1. I like this “a life of faith should not revolve around proper doctrine and dogma, but service and compassion. it is not about being right; it is about admitting that we don’t know, and supplementing our ignorance with acts of kindness and service.”
    and I totally agree… worship IS an opportunity to say thank you for Him!

  2. Not sure how I feel about the lack of proper doctrine and dogma, although I feel that it can get in the way. For me, part of my reasoning as worship paradigm is doctrine and dogma, and reasoning through Scripture for it.

  3. joel, methinks i used to be more in that camp with you. for me, it was the critical study of language, of the text, and the comparative study of related texts that forced me to move beyond the canon (whichever canon) into a principled and thematic reading of the biblical text. knowledge of the circular and reciprocal development of the councils, their doctrines, and the canon allowed me to move beyond the forced harmonization of systematic theology into a thematic understand of what the early believers were attempting to communicate. those themes transcend a fixed text, which often cements the moral messages with their contemporary social trappings, leaving readers struggling to distinguish one from the other. i read the text in a thematic manner, allowing the interpretation to remain rooted in the core message, but allowing for adaptation to social progress.

  4. For me, I don’t care much for the councils in my worship, although I am sure many do. But, I do like to focus on the doctrines of the text, and see if I can stand with the authors. I like to mediate upon the canon of the day or the hour, with different books in front of me. Wisdom, Sirach, Pss Solomon, etc… even ole Tobit.

    I love reasoning through them, and there is for me a ‘presence’ felt when I do. I want to be with them in an intellectual way, plumbing the depth. I guess when I say doctrine and dogma, I mean more along the lines of the (con)text of the passages and they themselves thought, not what is thought for them.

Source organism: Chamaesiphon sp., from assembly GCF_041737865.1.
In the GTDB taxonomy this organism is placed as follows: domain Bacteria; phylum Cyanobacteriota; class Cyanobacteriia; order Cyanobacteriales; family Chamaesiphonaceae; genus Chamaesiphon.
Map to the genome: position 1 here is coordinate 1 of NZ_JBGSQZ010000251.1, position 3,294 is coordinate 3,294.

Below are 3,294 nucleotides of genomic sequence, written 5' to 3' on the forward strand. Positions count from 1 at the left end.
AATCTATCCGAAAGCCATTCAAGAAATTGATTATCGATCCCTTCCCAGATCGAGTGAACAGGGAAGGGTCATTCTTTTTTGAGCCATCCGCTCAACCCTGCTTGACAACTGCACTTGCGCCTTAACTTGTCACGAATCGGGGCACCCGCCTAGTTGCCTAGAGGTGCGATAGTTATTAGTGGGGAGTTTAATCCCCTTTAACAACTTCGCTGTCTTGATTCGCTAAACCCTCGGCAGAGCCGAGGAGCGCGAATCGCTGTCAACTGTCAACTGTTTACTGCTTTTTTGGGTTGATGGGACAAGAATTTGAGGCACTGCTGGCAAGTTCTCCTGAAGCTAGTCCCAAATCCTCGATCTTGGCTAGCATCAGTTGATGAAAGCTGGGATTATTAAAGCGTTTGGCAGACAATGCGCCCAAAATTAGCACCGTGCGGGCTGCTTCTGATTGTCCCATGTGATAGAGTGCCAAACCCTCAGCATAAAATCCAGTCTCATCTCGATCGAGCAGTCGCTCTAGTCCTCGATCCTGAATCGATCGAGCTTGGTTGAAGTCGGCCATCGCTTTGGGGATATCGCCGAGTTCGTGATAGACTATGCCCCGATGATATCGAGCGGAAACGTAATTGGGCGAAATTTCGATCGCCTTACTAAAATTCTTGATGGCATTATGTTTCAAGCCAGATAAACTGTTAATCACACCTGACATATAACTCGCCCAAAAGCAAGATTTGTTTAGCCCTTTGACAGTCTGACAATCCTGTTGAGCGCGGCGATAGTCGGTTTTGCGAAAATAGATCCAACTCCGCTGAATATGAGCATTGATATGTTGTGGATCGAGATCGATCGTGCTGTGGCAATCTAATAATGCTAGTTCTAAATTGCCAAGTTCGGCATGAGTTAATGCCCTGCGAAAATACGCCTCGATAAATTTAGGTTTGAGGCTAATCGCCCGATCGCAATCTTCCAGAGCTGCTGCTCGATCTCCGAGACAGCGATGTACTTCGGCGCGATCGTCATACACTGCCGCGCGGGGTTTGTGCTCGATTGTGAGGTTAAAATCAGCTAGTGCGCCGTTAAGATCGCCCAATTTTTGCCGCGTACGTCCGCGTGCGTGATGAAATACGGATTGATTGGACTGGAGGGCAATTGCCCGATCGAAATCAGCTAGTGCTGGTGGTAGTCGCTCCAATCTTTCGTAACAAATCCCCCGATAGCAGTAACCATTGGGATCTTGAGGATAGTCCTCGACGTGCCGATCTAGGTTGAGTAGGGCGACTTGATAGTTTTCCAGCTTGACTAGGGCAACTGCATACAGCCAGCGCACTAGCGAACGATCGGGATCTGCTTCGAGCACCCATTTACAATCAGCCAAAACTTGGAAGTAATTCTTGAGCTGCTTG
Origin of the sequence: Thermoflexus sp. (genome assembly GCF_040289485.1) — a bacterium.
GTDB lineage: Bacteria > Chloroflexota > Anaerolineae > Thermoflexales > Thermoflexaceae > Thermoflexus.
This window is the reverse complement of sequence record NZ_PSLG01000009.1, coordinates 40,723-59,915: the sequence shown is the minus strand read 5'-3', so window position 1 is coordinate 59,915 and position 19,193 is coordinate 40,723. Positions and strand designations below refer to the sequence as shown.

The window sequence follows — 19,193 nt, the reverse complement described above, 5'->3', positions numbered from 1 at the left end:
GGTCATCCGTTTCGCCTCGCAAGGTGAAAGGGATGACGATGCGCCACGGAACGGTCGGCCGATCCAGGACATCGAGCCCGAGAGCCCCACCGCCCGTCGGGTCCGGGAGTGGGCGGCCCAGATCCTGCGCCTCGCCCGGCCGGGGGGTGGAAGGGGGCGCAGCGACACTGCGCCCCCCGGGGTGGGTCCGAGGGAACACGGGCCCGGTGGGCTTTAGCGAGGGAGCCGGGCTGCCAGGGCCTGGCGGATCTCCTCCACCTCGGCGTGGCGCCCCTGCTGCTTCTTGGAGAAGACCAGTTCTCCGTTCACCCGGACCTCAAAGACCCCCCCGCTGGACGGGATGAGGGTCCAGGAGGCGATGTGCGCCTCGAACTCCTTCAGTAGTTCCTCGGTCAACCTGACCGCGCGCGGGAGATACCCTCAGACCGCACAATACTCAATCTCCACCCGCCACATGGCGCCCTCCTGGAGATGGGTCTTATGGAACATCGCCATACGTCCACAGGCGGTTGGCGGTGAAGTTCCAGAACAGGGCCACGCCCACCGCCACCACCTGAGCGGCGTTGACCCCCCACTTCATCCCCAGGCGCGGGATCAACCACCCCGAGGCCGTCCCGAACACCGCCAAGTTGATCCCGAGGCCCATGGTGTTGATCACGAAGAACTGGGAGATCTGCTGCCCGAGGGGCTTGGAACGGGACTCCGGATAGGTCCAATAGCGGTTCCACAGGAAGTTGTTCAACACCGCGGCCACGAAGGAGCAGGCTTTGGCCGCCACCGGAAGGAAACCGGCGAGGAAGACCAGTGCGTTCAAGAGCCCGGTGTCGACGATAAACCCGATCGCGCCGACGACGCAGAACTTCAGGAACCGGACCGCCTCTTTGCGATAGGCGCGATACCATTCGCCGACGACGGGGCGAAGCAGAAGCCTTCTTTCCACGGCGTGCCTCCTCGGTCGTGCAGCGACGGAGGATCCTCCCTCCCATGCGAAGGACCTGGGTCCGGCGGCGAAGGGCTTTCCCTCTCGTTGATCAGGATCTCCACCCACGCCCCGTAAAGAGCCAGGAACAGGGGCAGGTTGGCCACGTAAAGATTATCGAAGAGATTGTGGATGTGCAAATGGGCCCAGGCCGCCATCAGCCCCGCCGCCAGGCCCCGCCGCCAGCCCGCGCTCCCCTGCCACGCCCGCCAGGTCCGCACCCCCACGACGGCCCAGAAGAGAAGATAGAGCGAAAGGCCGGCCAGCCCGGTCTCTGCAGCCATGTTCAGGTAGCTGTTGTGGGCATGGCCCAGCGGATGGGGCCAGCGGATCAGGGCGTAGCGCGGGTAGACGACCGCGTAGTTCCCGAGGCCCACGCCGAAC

Even this is a form of worship.

  5. Great post. I once heard a pastor say why people go to church. That is, why must there be the tradition of gathering every Sunday morning. The analogy used was that of hot coals in a fire. If you keep them away from the heat too long, they get cold. Sure you extend this metaphor to many different interpretations but it served to explain the idea that worship is a communal gathering and opportunity to support each other.

  6. I appreciate the way you think Mr. Cargill.

    Perhaps you would not be so averse to linking faith with doctrine and dogma if the latter promoted the way of being you call us to?

    I myself cannot ponder the doctrine of God’s love without being swiftly called to account for not living the life you describe.

  7. I am in agreement that ‘worship’ is giving thanks for what you are given. Faith is another thing entirely! Faith is believing in the possibility of! In other words it’s about believing in something even if you can’t see it. You’ve heard of “blind faith” or ” the blind leading the blind”. To put it simple it’s ‘Trust’! Trusting in God that no matter what, he will provide if you have faith in him. He will lead you through, even when you can’t see!